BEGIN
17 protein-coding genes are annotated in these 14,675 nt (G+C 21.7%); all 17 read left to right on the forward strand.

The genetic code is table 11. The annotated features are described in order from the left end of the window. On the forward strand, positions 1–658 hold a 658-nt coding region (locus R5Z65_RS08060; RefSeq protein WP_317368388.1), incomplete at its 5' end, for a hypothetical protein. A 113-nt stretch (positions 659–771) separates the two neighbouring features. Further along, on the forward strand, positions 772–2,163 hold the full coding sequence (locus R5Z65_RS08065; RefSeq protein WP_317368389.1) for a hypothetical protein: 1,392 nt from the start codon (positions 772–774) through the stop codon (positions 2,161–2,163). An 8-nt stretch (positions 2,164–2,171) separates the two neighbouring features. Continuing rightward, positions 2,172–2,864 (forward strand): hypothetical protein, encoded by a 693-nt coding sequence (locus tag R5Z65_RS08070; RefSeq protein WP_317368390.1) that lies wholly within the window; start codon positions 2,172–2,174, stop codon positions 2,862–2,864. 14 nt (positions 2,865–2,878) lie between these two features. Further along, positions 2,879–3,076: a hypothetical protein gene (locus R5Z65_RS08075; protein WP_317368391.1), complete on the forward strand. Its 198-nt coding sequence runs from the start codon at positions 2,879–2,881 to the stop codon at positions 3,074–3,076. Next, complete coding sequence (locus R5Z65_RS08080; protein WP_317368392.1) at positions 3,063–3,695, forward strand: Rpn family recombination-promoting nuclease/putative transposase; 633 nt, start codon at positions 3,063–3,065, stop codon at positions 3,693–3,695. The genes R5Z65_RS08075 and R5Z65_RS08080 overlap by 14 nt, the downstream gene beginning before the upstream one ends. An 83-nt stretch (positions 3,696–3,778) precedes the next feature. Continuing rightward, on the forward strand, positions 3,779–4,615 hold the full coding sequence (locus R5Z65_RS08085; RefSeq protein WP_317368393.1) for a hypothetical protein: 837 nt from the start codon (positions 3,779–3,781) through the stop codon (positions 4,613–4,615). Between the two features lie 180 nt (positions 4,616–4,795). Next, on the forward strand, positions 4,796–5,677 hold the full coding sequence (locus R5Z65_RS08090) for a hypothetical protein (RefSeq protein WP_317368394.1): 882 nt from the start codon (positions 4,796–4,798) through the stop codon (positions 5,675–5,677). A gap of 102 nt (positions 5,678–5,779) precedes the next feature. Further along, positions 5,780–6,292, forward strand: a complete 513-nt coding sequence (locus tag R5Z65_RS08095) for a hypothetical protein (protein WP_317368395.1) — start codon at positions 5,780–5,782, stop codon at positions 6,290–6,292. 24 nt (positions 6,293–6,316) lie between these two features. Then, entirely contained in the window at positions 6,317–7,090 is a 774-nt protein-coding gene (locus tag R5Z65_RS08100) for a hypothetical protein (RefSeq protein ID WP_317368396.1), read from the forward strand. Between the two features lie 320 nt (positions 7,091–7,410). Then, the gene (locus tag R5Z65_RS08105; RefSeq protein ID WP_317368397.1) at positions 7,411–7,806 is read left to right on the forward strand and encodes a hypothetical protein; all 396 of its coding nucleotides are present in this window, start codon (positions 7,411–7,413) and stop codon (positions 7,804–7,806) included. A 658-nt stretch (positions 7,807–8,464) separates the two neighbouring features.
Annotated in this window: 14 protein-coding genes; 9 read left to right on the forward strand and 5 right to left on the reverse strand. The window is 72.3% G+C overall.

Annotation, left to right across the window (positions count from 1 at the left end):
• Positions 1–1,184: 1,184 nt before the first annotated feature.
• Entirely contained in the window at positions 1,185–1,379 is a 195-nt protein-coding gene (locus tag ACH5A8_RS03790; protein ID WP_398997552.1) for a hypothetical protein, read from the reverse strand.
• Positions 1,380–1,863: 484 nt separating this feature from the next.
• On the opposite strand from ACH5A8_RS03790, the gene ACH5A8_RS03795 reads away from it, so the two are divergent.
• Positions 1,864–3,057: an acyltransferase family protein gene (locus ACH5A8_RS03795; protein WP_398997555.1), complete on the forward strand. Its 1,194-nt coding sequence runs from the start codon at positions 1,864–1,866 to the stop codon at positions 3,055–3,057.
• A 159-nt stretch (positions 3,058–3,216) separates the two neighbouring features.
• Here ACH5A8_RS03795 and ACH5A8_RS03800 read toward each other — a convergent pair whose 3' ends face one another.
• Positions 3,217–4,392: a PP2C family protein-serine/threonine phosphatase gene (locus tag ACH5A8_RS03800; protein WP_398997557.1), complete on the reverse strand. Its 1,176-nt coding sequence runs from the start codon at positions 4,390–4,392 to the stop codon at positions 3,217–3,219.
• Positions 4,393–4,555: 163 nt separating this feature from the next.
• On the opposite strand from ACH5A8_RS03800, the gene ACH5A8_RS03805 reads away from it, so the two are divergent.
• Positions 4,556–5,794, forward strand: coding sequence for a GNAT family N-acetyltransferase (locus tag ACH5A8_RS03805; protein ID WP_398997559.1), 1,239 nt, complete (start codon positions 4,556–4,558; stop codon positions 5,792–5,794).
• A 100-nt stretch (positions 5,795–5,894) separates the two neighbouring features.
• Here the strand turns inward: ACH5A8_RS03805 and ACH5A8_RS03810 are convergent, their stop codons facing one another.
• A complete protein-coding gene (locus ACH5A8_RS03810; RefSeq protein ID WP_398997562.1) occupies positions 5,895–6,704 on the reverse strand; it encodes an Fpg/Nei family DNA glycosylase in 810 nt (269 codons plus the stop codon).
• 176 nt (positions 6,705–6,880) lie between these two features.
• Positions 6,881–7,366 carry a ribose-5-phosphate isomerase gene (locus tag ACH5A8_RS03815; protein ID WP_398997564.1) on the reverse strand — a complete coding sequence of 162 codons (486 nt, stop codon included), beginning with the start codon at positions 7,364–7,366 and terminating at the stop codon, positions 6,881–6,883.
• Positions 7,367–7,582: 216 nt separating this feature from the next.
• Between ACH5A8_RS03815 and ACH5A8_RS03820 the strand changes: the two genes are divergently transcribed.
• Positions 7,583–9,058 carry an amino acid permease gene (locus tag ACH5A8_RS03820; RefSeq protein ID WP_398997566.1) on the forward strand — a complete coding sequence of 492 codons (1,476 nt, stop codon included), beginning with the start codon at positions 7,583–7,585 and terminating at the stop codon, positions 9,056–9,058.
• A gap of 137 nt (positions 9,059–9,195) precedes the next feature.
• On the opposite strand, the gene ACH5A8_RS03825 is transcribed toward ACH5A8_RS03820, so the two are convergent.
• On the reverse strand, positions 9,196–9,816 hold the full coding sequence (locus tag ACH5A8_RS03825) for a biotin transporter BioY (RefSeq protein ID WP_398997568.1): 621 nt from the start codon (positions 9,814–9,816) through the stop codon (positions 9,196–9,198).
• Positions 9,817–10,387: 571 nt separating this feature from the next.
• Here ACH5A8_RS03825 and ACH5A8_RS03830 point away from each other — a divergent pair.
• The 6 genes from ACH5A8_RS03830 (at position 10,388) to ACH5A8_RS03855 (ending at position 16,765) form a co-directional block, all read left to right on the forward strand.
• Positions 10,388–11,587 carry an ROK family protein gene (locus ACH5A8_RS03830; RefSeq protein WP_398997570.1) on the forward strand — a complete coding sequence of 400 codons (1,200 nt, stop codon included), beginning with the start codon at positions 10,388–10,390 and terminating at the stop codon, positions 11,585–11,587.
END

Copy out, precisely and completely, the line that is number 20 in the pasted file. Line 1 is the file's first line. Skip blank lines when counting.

• Positions 6,881–7,366 carry a ribose-5-phosphate isomerase gene (locus tag ACH5A8_RS03815; protein ID WP_398997564.1) on the reverse strand — a complete coding sequence of 162 codons (486 nt, stop codon included), beginning with the start codon at positions 7,364–7,366 and terminating at the stop codon, positions 6,881–6,883.